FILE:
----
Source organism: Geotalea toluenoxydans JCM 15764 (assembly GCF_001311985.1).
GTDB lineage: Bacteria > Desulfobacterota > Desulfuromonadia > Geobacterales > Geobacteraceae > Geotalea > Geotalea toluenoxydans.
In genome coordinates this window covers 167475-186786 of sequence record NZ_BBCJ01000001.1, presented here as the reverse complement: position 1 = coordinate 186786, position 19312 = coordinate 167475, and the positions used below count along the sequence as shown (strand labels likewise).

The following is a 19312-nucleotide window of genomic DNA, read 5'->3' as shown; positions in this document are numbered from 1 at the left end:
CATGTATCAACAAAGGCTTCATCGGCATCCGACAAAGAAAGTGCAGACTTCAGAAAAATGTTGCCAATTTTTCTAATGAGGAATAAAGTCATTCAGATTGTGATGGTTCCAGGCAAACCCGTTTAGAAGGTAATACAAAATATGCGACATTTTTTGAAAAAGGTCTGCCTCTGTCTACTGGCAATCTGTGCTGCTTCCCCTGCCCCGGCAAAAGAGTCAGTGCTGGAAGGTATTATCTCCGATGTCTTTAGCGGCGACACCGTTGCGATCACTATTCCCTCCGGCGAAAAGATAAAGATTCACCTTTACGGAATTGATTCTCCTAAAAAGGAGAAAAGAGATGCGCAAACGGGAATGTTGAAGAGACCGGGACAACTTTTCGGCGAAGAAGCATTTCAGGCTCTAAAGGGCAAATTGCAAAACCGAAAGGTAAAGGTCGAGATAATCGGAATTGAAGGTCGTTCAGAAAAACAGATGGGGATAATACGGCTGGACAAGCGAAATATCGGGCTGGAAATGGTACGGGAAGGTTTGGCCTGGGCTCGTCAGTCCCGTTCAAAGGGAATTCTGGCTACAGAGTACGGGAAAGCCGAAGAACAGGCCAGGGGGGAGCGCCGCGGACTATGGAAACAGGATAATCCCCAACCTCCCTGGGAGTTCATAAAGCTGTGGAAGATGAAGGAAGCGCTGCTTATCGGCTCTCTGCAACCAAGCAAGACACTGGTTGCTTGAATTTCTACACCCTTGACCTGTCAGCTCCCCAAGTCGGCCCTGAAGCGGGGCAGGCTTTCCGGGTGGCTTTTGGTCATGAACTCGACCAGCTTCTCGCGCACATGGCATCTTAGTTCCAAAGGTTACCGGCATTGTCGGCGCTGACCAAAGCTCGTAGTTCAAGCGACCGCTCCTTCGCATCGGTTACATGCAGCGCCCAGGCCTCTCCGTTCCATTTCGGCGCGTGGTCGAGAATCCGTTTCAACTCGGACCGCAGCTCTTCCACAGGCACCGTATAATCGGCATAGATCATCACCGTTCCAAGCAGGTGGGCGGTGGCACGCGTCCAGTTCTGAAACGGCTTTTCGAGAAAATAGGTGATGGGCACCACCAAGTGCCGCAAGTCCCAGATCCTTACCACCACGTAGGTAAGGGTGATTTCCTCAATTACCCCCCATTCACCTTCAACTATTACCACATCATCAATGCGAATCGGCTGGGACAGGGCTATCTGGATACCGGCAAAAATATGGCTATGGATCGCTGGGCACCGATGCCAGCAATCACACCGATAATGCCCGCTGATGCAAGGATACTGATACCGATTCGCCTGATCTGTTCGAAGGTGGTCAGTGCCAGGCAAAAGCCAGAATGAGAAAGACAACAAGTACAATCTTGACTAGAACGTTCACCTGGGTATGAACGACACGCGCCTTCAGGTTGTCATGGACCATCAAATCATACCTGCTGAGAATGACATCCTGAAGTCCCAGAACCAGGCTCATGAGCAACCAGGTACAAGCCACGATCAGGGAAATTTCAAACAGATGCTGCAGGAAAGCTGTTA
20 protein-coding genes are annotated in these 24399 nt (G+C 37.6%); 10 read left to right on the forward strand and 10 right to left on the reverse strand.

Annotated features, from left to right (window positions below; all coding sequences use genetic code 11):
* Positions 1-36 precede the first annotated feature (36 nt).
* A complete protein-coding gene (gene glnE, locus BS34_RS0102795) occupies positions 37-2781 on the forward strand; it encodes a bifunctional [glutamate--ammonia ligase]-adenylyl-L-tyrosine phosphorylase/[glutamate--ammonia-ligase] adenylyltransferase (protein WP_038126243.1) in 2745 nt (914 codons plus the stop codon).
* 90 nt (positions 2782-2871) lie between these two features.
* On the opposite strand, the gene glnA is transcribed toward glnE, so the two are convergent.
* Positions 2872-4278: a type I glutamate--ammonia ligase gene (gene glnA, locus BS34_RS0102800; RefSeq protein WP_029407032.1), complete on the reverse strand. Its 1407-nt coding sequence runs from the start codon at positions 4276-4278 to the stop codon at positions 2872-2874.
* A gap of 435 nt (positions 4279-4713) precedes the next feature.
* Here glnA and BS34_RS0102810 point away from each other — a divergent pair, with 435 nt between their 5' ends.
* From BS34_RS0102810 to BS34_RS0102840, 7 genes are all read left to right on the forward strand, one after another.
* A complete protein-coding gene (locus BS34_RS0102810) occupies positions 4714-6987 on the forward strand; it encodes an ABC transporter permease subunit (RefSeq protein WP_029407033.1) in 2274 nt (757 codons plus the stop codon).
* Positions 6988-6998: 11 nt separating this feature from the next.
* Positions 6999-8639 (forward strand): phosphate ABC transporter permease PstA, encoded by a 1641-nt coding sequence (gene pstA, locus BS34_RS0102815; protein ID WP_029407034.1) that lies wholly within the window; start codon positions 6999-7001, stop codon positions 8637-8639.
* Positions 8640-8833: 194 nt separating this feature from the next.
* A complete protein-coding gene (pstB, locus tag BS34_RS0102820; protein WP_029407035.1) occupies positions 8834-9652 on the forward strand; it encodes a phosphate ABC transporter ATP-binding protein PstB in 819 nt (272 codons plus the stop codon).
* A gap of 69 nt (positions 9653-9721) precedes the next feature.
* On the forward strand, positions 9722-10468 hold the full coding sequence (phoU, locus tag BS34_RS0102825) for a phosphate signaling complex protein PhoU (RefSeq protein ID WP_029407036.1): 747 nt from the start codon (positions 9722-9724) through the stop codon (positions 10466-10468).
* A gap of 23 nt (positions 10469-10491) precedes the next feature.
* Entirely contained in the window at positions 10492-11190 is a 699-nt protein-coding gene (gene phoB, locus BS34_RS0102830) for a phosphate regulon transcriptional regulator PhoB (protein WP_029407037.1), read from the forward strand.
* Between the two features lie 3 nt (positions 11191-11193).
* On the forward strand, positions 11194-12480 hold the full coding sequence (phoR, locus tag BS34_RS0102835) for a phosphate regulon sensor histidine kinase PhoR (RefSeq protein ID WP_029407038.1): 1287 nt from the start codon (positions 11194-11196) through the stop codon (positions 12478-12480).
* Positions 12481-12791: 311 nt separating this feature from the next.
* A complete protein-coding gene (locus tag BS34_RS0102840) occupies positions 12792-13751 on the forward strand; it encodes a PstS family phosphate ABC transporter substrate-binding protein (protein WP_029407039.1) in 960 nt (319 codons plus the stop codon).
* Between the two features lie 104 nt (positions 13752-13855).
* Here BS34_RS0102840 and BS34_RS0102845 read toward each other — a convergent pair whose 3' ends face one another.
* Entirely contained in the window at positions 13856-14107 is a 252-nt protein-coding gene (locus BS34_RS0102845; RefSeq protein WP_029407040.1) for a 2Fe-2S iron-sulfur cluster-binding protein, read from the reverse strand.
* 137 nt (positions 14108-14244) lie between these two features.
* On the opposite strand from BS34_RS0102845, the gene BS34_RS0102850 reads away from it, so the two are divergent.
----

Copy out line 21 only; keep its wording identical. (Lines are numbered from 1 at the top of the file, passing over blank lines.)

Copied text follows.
* A gap of 69 nt (positions 9653-9721) precedes the next feature.